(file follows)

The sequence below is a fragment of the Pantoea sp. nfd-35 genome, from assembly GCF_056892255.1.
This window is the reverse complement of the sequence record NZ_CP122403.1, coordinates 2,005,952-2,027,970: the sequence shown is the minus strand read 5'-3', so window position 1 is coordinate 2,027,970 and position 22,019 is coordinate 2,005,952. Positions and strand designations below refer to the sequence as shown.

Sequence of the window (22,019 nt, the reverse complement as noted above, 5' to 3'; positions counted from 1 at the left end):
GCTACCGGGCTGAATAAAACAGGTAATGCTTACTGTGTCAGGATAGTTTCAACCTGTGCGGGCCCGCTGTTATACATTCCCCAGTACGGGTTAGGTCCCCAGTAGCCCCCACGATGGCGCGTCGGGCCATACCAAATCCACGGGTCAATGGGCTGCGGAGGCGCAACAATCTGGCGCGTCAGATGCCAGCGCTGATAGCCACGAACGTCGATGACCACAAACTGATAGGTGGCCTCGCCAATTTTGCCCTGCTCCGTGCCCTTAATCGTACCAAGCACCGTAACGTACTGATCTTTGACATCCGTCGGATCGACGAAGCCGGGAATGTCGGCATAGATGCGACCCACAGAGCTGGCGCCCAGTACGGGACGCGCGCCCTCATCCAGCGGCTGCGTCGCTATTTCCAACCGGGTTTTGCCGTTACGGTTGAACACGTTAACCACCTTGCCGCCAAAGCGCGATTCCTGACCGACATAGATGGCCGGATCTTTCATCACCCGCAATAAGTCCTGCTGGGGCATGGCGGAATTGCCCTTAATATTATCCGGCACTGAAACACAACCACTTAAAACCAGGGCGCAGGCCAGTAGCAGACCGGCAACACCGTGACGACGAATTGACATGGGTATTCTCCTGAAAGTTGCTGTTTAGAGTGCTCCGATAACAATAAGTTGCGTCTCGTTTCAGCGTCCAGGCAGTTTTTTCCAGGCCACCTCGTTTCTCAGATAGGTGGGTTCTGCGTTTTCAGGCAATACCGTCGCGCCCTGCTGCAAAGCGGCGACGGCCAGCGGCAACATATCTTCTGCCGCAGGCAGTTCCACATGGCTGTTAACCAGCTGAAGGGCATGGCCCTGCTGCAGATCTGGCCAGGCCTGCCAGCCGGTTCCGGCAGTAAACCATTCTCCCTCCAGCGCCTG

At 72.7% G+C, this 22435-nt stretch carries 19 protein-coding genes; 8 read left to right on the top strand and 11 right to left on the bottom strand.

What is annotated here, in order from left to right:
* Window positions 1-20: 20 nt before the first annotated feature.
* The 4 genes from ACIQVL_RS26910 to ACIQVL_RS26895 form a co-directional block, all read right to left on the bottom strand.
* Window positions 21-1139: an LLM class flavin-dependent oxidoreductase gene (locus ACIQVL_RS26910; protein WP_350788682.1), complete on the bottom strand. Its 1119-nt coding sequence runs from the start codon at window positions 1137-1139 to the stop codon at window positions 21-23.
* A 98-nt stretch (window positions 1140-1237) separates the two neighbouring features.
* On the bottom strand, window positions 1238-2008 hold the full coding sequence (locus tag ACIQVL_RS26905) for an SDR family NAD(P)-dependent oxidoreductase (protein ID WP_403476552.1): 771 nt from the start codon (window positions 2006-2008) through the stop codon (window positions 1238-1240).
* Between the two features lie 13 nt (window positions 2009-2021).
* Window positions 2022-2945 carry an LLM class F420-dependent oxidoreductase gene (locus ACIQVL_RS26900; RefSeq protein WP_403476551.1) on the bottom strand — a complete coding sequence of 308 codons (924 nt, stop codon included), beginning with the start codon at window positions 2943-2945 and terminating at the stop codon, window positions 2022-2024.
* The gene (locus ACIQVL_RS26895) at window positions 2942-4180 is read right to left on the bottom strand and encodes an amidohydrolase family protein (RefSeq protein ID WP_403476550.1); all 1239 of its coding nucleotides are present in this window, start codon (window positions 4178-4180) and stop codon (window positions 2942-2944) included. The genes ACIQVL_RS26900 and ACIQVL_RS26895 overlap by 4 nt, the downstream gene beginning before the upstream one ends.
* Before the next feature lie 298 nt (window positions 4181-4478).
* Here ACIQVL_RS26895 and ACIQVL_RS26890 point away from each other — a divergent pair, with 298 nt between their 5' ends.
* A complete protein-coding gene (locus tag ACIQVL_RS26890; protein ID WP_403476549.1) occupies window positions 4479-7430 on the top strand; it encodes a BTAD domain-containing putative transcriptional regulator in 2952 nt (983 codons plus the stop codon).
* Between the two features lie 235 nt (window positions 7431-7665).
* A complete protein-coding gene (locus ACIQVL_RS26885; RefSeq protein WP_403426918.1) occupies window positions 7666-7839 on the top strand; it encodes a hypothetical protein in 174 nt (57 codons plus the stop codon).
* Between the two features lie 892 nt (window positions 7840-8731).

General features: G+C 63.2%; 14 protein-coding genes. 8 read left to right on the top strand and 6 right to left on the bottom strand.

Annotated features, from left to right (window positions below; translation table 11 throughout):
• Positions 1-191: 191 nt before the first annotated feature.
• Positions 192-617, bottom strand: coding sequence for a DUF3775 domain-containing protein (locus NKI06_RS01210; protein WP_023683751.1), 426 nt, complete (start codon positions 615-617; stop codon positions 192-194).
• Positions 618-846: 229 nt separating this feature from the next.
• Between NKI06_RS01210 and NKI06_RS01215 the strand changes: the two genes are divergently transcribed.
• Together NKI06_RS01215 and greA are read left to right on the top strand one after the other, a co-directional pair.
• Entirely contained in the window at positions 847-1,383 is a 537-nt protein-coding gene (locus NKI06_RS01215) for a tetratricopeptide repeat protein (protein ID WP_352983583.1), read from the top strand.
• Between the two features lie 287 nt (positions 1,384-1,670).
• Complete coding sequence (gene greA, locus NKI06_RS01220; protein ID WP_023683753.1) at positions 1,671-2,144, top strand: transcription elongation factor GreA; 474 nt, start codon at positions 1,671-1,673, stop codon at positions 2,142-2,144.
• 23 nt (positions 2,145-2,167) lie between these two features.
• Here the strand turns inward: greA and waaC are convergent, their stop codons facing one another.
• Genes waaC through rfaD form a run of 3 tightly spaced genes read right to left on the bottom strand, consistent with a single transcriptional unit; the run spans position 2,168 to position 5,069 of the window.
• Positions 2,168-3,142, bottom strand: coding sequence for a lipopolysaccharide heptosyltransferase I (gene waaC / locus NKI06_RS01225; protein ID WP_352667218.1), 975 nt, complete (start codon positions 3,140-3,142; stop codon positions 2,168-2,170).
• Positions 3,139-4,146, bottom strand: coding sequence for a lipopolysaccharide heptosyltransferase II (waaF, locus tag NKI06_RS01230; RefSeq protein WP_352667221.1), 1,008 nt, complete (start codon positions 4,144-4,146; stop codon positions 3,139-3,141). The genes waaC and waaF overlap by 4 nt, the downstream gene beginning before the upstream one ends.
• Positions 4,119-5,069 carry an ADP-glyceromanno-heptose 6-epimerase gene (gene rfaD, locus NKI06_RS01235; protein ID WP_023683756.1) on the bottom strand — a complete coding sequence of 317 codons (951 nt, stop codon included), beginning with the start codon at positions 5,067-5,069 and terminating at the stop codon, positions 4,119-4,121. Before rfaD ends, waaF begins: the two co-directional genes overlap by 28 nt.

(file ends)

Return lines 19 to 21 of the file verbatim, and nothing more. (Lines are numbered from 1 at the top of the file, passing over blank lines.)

* A complete protein-coding gene (locus ACIQVL_RS26885; RefSeq protein WP_403426918.1) occupies window positions 7666-7839 on the top strand; it encodes a hypothetical protein in 174 nt (57 codons plus the stop codon).
* Between the two features lie 892 nt (window positions 7840-8731).

General features: G+C 63.2%; 14 protein-coding genes. 8 read left to right on the top strand and 6 right to left on the bottom strand.